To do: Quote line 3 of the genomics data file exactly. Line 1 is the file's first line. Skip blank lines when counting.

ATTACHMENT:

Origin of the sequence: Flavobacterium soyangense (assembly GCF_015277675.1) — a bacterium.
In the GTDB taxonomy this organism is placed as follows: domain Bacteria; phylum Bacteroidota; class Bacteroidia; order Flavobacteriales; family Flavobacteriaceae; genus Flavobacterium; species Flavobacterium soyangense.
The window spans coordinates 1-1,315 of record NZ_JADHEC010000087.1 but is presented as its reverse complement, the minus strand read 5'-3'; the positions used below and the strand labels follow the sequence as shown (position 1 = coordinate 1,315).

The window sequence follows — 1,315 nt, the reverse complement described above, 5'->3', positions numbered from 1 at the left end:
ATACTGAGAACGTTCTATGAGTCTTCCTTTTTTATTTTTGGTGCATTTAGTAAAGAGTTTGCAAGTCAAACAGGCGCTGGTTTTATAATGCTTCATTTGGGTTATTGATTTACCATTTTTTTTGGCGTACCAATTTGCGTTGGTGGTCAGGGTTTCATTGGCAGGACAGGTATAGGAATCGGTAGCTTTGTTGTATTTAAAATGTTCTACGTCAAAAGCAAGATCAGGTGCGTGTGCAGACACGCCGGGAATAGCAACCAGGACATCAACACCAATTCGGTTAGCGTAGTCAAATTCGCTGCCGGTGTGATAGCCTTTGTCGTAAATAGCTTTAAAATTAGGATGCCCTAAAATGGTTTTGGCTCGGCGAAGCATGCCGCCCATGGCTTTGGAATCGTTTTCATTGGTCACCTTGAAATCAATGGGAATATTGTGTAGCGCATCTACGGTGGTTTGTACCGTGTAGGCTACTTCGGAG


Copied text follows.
The window spans coordinates 1-1,315 of record NZ_JADHEC010000087.1 but is presented as its reverse complement, the minus strand read 5'-3'; the positions used below and the strand labels follow the sequence as shown (position 1 = coordinate 1,315).